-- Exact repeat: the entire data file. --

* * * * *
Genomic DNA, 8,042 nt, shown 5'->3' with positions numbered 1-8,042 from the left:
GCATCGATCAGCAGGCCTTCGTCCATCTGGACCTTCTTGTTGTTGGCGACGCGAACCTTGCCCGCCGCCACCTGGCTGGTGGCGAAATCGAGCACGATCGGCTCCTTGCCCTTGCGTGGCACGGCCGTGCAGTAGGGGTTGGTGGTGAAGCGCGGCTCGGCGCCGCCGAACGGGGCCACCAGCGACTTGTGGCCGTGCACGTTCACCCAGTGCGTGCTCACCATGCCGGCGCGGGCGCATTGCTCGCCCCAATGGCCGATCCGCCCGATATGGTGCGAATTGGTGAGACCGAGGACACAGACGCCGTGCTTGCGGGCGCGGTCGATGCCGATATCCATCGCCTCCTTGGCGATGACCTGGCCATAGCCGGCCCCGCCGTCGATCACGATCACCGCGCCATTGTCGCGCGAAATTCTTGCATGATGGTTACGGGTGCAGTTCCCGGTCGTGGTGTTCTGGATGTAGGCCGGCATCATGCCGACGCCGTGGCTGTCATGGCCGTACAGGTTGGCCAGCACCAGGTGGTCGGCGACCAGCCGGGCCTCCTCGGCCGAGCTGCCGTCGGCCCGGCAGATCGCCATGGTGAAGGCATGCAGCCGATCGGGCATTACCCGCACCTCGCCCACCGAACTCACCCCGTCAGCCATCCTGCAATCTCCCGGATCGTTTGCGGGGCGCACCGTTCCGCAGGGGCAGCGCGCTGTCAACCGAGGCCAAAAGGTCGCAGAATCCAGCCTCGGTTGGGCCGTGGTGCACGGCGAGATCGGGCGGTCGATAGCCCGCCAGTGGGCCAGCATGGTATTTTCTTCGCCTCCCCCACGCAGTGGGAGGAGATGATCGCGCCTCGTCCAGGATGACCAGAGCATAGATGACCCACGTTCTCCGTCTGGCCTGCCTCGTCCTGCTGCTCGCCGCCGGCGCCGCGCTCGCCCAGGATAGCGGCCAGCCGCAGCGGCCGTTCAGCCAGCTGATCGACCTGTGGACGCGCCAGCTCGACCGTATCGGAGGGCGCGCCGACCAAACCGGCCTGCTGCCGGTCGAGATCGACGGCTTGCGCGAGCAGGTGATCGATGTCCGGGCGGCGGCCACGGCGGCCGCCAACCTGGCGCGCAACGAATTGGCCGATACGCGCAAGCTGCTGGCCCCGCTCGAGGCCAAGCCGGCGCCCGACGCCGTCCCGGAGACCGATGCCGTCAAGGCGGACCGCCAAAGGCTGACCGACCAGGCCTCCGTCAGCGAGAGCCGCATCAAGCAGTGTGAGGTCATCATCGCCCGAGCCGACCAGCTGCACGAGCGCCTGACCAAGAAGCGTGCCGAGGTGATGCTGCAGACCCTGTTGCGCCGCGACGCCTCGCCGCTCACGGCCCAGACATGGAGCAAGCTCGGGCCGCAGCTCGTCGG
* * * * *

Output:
Genomic DNA, 8,042 nt, shown 5'->3' with positions numbered 1-8,042 from the left:
GCATCGATCAGCAGGCCTTCGTCCATCTGGACCTTCTTGTTGTTGGCGACGCGAACCTTGCCCGCCGCCACCTGGCTGGTGGCGAAATCGAGCACGATCGGCTCCTTGCCCTTGCGTGGCACGGCCGTGCAGTAGGGGTTGGTGGTGAAGCGCGGCTCGGCGCCGCCGAACGGGGCCACCAGCGACTTGTGGCCGTGCACGTTCACCCAGTGCGTGCTCACCATGCCGGCGCGGGCGCATTGCTCGCCCCAATGGCCGATCCGCCCGATATGGTGCGAATTGGTGAGACCGAGGACACAGACGCCGTGCTTGCGGGCGCGGTCGATGCCGATATCCATCGCCTCCTTGGCGATGACCTGGCCATAGCCGGCCCCGCCGTCGATCACGATCACCGCGCCATTGTCGCGCGAAATTCTTGCATGATGGTTACGGGTGCAGTTCCCGGTCGTGGTGTTCTGGATGTAGGCCGGCATCATGCCGACGCCGTGGCTGTCATGGCCGTACAGGTTGGCCAGCACCAGGTGGTCGGCGACCAGCCGGGCCTCCTCGGCCGAGCTGCCGTCGGCCCGGCAGATCGCCATGGTGAAGGCATGCAGCCGATCGGGCATTACCCGCACCTCGCCCACCGAACTCACCCCGTCAGCCATCCTGCAATCTCCCGGATCGTTTGCGGGGCGCACCGTTCCGCAGGGGCAGCGCGCTGTCAACCGAGGCCAAAAGGTCGCAGAATCCAGCCTCGGTTGGGCCGTGGTGCACGGCGAGATCGGGCGGTCGATAGCCCGCCAGTGGGCCAGCATGGTATTTTCTTCGCCTCCCCCACGCAGTGGGAGGAGATGATCGCGCCTCGTCCAGGATGACCAGAGCATAGATGACCCACGTTCTCCGTCTGGCCTGCCTCGTCCTGCTGCTCGCCGCCGGCGCCGCGCTCGCCCAGGATAGCGGCCAGCCGCAGCGGCCGTTCAGCCAGCTGATCGACCTGTGGACGCGCCAGCTCGACCGTATCGGAGGGCGCGCCGACCAAACCGGCCTGCTGCCGGTCGAGATCGACGGCTTGCGCGAGCAGGTGATCGATGTCCGGGCGGCGGCCACGGCGGCCGCCAACCTGGCGCGCAACGAATTGGCCGATACGCGCAAGCTGCTGGCCCCGCTCGAGGCCAAGCCGGCGCCCGACGCCGTCCCGGAGACCGATGCCGTCAAGGCGGACCGCCAAAGGCTGACCGACCAGGCCTCCGTCAGCGAGAGCCGCATCAAGCAGTGTGAGGTCATCATCGCCCGAGCCGACCAGCTGCACGAGCGCCTGACCAAGAAGCGTGCCGAGGTGATGCTGCAGACCCTGTTGCGCCGCGACGCCTCGCCGCTCACGGCCCAGACATGGAGCAAGCTCGGGCCGCAGCTCGTCGG